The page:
Evaluation Of Maternal Malaria At Childbirth Using Rapid Diagnostic Test And Its Relationship With Birth Weight And Fetal Hemoglobin Levels In Nigeria
C Uneke, F Iyare, H Sunday-Adeoye, J Ajayi
birth weight, fetal haemoglobin level, malaria, pregnancy, rdt
C Uneke, F Iyare, H Sunday-Adeoye, J Ajayi. Evaluation Of Maternal Malaria At Childbirth Using Rapid Diagnostic Test And Its Relationship With Birth Weight And Fetal Hemoglobin Levels In Nigeria. The Internet Journal of Gynecology and Obstetrics. 2007 Volume 10 Number 1.
The prevalence of maternal malaria at childbirth was determined using a rapid malaria diagnostic test (RDT) that detects
Malaria is described as a disease of poverty and underdevelopment and undoubtedly the most complex and severe public health challenge in the vast majority of tropical and sub-tropical regions of the world, with 300 to 500 million cases and 2 to 3 million deaths per year . The sub-Saharan Africa still remains the worst affected region and records about 90% of all malaria deaths in the world today . This is because majority of infections are caused by
The adverse perinatal outcomes associated with malaria in pregnancy, makes early and accurate diagnosis of malaria absolutely imperative. Early and accurate diagnosis as well as appropriate case management are essential to addressing the malaria burden in pregnancy and its outcome, and have been advocated consistently by the World Health Organization (WHO) [1,2]. Late and inaccurate diagnoses are major contributors to malaria mortality and to mortality from non-malaria illnesses, especially bacterial diseases, that malaria symptoms can resemble [11,12]. Thus the diagnosis of malaria in endemic areas of the tropics is considered an enormous challenge particularly in the sub-Saharan Africa [1,13]. Two major factors responsible for this are; first, most diagnosis of malaria, and decisions on the subsequent management of the disease, continue to be based on symptoms and signs that are poorly specific across a range of epidemiological settings [11,14]. Secondly, microscopic examination of blood smears still remains the only laboratory technique used for malaria diagnosis in most settings and this is labor intensive, requires significant skills and time, which can cause therapeutic delays [15,16]. In most African health centers for instance, microscopy standards are sub-optimal and sensitivity is notoriously low due to the lack of high quality equipment, the use of low quality stains and other reagents, and lack of supervision and trained staff .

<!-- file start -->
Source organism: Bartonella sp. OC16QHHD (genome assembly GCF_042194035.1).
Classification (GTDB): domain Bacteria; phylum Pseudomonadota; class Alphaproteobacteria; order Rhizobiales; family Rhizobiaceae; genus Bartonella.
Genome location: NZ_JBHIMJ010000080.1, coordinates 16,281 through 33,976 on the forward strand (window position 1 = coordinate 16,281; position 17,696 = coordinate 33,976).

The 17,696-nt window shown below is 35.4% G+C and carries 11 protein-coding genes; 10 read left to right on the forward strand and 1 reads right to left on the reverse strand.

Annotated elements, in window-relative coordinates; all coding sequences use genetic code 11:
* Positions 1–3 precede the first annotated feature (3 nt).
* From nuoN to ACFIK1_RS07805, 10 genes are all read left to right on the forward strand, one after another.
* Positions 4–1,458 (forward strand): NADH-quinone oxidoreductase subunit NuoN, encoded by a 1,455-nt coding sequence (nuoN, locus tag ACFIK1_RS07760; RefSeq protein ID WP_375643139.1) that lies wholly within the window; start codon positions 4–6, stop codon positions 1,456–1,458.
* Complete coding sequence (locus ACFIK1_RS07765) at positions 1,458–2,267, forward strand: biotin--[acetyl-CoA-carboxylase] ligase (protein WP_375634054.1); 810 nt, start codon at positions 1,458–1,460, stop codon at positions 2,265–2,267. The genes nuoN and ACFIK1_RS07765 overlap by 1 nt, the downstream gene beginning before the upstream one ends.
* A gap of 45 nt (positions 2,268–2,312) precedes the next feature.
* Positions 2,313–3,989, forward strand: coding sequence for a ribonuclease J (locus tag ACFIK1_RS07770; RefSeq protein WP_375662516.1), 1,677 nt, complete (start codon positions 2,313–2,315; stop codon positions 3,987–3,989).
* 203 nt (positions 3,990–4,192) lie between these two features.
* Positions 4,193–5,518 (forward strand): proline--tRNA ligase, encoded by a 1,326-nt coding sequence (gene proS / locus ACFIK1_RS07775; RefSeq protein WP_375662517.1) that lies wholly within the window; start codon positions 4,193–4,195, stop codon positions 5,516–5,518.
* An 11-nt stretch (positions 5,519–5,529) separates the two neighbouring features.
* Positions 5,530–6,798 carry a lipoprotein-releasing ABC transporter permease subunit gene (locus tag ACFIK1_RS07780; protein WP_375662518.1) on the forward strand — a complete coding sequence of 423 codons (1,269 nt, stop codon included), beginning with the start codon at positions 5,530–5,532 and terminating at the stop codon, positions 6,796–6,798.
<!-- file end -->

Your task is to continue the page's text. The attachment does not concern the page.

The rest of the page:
The importance of early, less cumbersome and yet accurate diagnosis of malaria particularly in high risk groups as pregnant women necessitated the introduction of rapid malaria diagnostic tests (RDTs) [16,17]. The WHO has recognized the RDTs as potential solution to improve malaria diagnosis because they can be used at the periphery of health services where laboratory equipment, electricity, and personnel with minimal training may be absent and they have lower capital and maintenance costs, and require less training than microscopy . Most of the RDTs are immuno-chromatographic dipstick assays that detect either histidine-rich proteins-2 (HRP2) produced by infected red blood cells or parasite lactate dehydrogenase, an enzyme present in the glycolytic pathway of the parasite and the RDTs produced by a variety of manufacturers have been evaluated as diagnostic tests for malaria . In this study the RDT that detects
Materials and Methods
This study was conducted at the Ebonyi State University Teaching Hospital (EBSUTH), located in Abakaliki the capital of Ebonyi State in South Eastern Nigeria, from June 2006 to December 2006. The climatic condition of the area is characterized by two distinct seasons, the wet and the dry seasons, the former takes place between April and October, while the latter occurs from November to March. Malaria transmission in the area is perennial but usually at the peak towards the end of the rainy season.
The study protocol was approved by Department of Medical Microbiology/Parasitology, Faculty of Clinical Medicine, Ebonyi State University, Abakaliki, Nigeria. Ethical approval was obtained from the Ethical Committee of the EBSUTH, Abakaliki. The approval was on the agreement that patient anonymity must be maintained, good laboratory practice/quality control ensured, and that every finding would be treated with utmost confidentiality and for the purpose of this research only. All work was performed according to the international guidelines for human experimentation in clinical research .